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The Headscarf in Turkey
The Headscarf in Turkey
Walking the streets of Istanbul a few years ago, my wife, a devoted Muslim who does not wear a head scarf, remarked, “I feel totally comfortable here.
Monday, February 11,2008 12:52
by Eboo Patel WashingtonPost

Walking the streets of Istanbul a few years ago, my wife, a devoted Muslim who does not wear a head scarf, remarked, “I feel totally comfortable here.” The Muslim women in our group who did wear headscarves said they felt entirely at ease as well. That flexibility is precisely why I think Turkey has a chance to be a model of a modern Muslim nation.

Turkey is beginning to reflect the diversity of expressions in Islam: women who wear headscarves and women who don’t; secularists who believe in God but care not a whit for Muslim practice, sufis who cultivate the whirling ritual of the Mevlevi order, and traditionalists who haven’t missed one of the five daily prayers since they were kids.

Now Turkey is deciding whether that cosmopolitan ethos is going to be the new law of the land. The ruling Justice and Development Party is backing a range of measures to further strengthen democracy and civil society in Turkey: defining “Turkishness” to include multiple ethnicities (a step towards recognizing the marginalized Kurdish minority), vesting power in the people not in the state, and, most controversially, lifting the ban on wearing head scarves in universities.

For decades the Generals and other members of the urban power elite in Turkey faithfully protected Ataturk’s religion of secularism in a country where many were devout Muslims and felt violated by such policies.

If you think ‘violated’ is too strong a word for Turkey’s anti-religious laws, consider these examples:
• A university rector forces a group of female students to remove their headscarves in front of him to obtain his signature on a document. They say they want to transfer out of the university. He says that they need his signature even for that. Weeping and feeling dishonored, they comply.
• A female graduate student who has completed her three-hundred page thesis is required to take off her headscarf for her oral exam. She says ‘No,’ citing not only religious reasons but also opposition to state coercion. University officials insist. She leaves the room. They mark her absent.

Eboo Patel is founder and executive director of the Interfaith Youth Core, a Chicago-based international nonprofit that promotes interfaith cooperation.

Imagine university officials in America preventing students wearing Christian crosses from taking classes, or requiring people to cut off their “What Would Jesus Do?” bracelets to take exams.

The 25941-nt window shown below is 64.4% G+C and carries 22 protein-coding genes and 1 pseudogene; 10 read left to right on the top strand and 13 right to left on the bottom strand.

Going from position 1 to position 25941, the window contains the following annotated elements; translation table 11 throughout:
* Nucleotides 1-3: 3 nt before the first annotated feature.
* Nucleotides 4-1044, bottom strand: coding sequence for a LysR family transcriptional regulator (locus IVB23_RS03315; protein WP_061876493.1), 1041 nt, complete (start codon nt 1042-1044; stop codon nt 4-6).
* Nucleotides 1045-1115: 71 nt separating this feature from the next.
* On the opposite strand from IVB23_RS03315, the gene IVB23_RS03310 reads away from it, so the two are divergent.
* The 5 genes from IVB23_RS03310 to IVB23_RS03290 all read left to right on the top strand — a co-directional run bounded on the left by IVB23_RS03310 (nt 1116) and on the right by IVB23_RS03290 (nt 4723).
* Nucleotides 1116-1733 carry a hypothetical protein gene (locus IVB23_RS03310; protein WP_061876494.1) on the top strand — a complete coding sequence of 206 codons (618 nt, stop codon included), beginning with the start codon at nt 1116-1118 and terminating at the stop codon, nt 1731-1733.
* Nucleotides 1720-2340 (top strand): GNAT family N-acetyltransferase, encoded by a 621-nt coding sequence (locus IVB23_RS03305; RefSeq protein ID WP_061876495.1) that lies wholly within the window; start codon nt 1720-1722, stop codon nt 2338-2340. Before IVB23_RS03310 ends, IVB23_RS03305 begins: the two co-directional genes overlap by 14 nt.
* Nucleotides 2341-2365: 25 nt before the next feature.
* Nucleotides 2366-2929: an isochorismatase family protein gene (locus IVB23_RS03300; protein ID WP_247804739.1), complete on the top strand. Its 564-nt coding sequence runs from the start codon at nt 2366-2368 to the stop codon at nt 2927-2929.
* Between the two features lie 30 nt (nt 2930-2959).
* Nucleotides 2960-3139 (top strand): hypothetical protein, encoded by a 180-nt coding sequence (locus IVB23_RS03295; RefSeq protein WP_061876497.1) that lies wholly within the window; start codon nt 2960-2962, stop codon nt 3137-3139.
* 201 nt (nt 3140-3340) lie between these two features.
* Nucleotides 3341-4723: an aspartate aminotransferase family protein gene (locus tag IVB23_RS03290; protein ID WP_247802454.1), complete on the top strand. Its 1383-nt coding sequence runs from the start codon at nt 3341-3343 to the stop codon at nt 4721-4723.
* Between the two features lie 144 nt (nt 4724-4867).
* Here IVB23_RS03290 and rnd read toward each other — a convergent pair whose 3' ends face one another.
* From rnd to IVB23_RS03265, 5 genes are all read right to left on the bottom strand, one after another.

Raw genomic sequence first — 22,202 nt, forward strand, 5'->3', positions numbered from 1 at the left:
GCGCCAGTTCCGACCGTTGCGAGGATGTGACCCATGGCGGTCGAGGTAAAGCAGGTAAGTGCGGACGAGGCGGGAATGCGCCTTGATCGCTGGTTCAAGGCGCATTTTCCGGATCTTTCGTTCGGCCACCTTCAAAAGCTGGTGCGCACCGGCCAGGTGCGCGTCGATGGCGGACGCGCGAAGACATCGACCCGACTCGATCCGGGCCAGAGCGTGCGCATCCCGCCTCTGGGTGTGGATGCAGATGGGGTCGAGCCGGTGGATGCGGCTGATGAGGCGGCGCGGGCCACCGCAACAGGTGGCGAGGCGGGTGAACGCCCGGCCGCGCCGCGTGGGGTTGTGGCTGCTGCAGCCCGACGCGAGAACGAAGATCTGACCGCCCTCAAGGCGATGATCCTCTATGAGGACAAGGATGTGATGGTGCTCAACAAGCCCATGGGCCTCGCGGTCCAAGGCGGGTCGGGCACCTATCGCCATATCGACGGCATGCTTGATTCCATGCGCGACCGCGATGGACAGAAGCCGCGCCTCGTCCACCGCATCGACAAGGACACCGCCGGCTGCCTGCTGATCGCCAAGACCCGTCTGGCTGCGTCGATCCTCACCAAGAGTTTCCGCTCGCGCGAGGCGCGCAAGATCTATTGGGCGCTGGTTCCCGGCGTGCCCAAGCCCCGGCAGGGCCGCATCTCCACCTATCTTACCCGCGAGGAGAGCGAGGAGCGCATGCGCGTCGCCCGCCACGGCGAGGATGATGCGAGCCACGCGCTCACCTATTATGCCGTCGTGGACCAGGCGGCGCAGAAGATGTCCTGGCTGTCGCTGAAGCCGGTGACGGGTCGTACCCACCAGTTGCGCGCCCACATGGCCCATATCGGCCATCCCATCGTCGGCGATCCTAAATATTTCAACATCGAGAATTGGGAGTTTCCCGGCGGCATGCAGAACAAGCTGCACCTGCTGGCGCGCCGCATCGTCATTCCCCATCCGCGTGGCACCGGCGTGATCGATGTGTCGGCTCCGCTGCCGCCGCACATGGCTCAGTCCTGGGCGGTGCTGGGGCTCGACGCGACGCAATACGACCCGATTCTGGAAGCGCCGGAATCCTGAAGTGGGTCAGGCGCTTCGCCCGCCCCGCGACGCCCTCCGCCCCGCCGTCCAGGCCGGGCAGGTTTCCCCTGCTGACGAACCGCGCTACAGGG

Turkey’s headscarf ban is even worse than the above, because unlike wearing a cross or a religious bracelet, some Muslim women feel that wearing a headscarf is a religious requirement. A more apt analogy might be government officials forcibly preventing Christian students at American universities from going to church on Sunday.

In response to reasonable religious freedom requests from women who wear headscarves, Turkey’s anti-religious secularists seem to be borrowing sound bites from American Islamophobes. One secular member of Parliament said that allowing women to wear headscarves at universities “will ultimately bring us Hezbollah terror, Al Qaeda terror and fundamentalism.”

That’s like saying that Catholic students going to Mass on Ash Wednesday will lead to the IRA planting bombs on campus.

Turkey is a country we should all be rooting for as it balances its astounding internal diversity and its seemingly contradictory desires – to embrace both its European future and its Muslim past. Lifting the ban on headscarves in universities accomplishes both.

As much as I loved Istanbul, my favorite city in Turkey was Konya, where the sufi poet (and scholar of Islamic law) Rumi is buried. The Mayor of Konya read our group a piece of Rumi’s poetry that reflected the spirit of his city, and the highest hopes for his nation’s future.

Come, Come whoever you are, wanderer, worshiper,
lover of leaving. Our"s is not a caravan of despair.
Come even if you have broken your vows a
thousand times, Come, come yet again.


That spirit of openness is what my wife and I experienced in Turkey a few years ago. I committed to my hosts that I would return and bring friends - Christian and Jewish, covered and not – and they promised that all of us would feel warm and welcome.

I have no doubt we will.


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